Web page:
Why millions of people choose to live in urban slums – Part 2

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In part, better quality of life in the urban slums of the developing world is because of better access to services.

Data from surveys across the developing world suggest that poor households in urban areas are more than twice as likely to have piped water as those in rural areas, and they’re nearly four times more likely to have a flush toilet. In India, very poor urban women are about as likely to get prenatal care as the non-poor in rural areas. And in 70 percent of countries surveyed by MIT economists Abhijit Banerjee and Esther Duflo, school enrollment for girls ages 7 to 12 is higher among the urban poor than the rural poor.

Banerjee and Duflo found that, among people living on less than a dollar a day, infant mortality rates in urban areas were lower than rural rates in two-thirds of the countries for which they had data. In India, the death rate for babies in the first month of life is nearly one-quarter lower in urban areas than in rural villages. So significant is the difference in outcomes that population researcher Martin Brockerhoff concludes that “millions of children’s lives may have been saved” in the 1980s alone as the result of mothers worldwide moving to urban areas.

That said, modern slum dwellers — about one-third of the urban population in developing countries — are some of the least likely to get vaccines or be connected to sewage systems. That means ill health in informal settlements is far more widespread than city averages would suggest. Slum residents are also at far greater risk from violence, outdoor air pollution, and traffic accidents than their rural counterparts.

But all things considered, slum growth is a force for good.

It could be an even stronger driver of development if leaders stopped treating slums as a problem to be cleared and started treating them as a population to be serviced, providing access to reliable land titles, security, paved roads, water and sewer lines, schools, and clinics. As Harvard University economist Edward Glaeser puts it, slums don’t make people poor — they attract poor people who want to be rich. So let’s help them help themselves.

[Excerpts of a Foreign Policy article by Charles Kenny]

 

More slaves today than any time in human history

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In the West, and particularly in the United States, slavery has long settled in the public imagination as being categorically a thing of the past.

However, the International Labor Organization (ILO) estimates the number of slaves in the world today at around 21 million.

Kevin Bales, of Free the Slaves — the U.S. affiliate of the world’s oldest human-rights organization, the U.K.-based Anti-Slavery International puts it at 27 million. Siddharth Kara of Harvard’s Carr Center for Human Rights Policy says more than 29 million.

That range represents a tightening consensus. Bales’s 27 million — which as a statistician he considers a “conservative estimate” — is derived from secondary-source analysis.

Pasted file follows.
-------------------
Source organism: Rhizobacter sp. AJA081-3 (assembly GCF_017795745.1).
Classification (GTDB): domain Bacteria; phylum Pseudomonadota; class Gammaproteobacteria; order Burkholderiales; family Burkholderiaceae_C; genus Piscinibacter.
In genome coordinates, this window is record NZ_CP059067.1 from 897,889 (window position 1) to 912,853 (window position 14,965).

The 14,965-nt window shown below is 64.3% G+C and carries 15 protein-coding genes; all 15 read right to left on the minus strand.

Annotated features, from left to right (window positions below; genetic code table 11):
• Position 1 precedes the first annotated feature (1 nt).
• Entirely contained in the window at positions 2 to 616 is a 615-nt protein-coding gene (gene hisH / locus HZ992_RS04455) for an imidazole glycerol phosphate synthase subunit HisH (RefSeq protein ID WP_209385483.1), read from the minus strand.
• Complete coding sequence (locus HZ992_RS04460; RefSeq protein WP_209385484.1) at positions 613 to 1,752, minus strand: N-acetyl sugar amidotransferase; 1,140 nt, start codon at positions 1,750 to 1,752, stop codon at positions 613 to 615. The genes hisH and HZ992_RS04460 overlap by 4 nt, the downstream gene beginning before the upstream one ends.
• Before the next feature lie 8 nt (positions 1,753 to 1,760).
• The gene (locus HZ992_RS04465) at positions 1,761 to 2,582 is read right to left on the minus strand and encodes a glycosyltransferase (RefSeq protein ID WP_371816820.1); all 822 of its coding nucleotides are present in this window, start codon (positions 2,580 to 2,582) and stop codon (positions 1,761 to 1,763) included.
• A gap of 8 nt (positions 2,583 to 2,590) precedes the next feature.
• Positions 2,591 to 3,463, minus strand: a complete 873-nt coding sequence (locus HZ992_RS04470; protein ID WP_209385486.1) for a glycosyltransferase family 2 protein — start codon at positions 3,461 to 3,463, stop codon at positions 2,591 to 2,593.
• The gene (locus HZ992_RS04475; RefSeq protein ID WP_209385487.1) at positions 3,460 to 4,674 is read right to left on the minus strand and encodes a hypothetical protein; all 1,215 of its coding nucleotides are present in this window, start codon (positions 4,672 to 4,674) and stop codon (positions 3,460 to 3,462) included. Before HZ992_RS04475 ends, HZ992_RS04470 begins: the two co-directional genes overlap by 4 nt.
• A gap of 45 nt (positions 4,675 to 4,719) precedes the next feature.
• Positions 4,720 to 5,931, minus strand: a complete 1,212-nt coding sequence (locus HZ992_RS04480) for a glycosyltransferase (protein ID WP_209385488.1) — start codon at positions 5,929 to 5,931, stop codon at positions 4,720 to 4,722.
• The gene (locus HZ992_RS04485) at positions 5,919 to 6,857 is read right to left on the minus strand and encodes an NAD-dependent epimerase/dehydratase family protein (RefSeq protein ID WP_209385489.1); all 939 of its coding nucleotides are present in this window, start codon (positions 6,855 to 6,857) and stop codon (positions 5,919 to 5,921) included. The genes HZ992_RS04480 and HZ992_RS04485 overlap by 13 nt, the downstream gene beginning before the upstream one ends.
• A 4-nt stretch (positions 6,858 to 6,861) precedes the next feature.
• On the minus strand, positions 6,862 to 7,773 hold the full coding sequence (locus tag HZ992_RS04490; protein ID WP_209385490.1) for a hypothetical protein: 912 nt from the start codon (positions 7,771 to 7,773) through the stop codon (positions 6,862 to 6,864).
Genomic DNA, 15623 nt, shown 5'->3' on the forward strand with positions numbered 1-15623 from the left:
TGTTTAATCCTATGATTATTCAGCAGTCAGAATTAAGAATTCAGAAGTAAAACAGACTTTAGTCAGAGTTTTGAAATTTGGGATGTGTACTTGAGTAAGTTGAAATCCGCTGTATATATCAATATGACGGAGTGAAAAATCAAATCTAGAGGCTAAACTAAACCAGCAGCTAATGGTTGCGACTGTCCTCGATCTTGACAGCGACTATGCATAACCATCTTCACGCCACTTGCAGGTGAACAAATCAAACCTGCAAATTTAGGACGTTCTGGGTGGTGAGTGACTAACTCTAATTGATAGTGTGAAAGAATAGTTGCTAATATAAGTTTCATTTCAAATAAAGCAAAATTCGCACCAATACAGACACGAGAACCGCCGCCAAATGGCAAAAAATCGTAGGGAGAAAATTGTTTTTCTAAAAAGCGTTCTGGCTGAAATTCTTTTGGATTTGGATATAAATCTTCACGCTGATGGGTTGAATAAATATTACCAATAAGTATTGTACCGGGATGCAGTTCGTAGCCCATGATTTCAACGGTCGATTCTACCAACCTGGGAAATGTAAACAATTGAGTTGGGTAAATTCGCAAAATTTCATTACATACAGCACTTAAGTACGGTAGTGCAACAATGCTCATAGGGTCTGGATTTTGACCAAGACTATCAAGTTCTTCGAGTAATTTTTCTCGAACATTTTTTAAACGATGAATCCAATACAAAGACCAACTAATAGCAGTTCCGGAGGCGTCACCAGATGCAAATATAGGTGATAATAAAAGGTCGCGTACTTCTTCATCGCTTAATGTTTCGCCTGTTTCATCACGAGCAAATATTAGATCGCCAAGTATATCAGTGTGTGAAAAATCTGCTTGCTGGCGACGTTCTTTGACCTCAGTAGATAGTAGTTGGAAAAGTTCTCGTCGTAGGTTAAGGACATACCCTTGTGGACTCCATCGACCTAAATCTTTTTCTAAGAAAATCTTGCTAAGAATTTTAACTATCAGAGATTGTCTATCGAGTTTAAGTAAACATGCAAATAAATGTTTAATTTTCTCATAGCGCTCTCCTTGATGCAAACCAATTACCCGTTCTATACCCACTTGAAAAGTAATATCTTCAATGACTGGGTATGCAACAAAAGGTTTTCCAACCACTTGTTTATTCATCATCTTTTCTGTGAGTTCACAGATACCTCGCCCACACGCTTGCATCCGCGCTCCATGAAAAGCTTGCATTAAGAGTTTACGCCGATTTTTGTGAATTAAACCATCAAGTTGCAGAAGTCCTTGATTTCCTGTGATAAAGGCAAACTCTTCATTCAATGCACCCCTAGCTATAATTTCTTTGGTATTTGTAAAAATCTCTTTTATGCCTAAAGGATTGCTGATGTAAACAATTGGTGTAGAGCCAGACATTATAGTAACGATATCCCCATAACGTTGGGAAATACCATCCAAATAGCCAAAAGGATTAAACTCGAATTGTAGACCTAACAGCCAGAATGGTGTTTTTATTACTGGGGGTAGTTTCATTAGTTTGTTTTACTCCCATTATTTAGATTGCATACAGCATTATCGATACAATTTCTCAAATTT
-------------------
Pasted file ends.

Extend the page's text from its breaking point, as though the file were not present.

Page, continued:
In which case, assuming even the rough accuracy of 27 million, there are likely more slaves in the world today than there have been at any other time in human history. For some quick perspective on that point: Over the entire 350 years of the transatlantic slave trade, 13.5 million people were taken out of Africa, meaning there are twice as many enslaved right now as there had been in that whole 350-year span.

The Atlantic

December Online Charitable Giving

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‘Tis the season to be jolly — and for many Americans, to give to charity. A seven-year study of online giving found that a third of all charitable donations in a given year come in December, with the giving rate increasing as the New Year approaches:

Of all giving in a year, 22% of online giving takes place on the last two days of December.

Philanthropy enlisting capitalists to address world needs

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Gray Ghost Ventures, an investment firm established by Bob Pattillo, a real estate developer, provides capital for projects that address the needs of low-income communities around the world.

It has invested in companies that cater to the poor, like D.light Design, which is developing low-cost lighting products for people without reliable electricity, and Babajob, a Web- and mobile-based job search and placement business aimed largely at India’s maids, gardeners and other household workers.

Gray Ghost has also set up the Indian School Finance Company to lend money to private schools, which serve more than 60 percent of the country’s students. Such schools find it hard to obtain financing for improvements and upgrades.

The company is trying to fill that gap with midsize, market rate loans. “Making those investments can help them attract more students, so they generate income to pay off the loan and more kids get an education,” said Jennifer McReynolds, head of investor relations at Gray Ghost.

Mark Zuckerberg of Facebook donates half a billion dollars

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Almost two years to the day since Mark Zuckerberg promised to give half of his wealth away to charitable causes, the Facebook founder has announced (on his Facebook page, natch) a donation that amounts to around half a billion dollars.

The recipient is a Silicon Valley-based charity, the Silicon Valley Community Foundation, which will receive 18 million shares in his social network, which floated earlier this year. Its value? A shade under $500 million.

Philanthropy a meaningful legacy

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How many people can you name who lived 100 years ago? Including politicians, scientists, artists, inventors, historical figures and our own ancestors, many of us struggle to name even three dozen. How many of the 314 million Americans or 7 billion planetarians will be remembered 100 years from now?

Most of us seek meaning in our lives and hope to be remembered after we’re gone. And effective and meaningful philanthropy can be achieved, in part, by asking what kind of legacy you want to leave.

The majority of the Americans who grew up in the Depression and fought abroad and worked at home during World War II are unknown by name to those of us alive today. But, collectively, we know of them as “The Greatest Generation,” whose courage and sacrifice rescued freedom from the threat of totalitarianism. Their generational legacy is the free society that we enjoy today.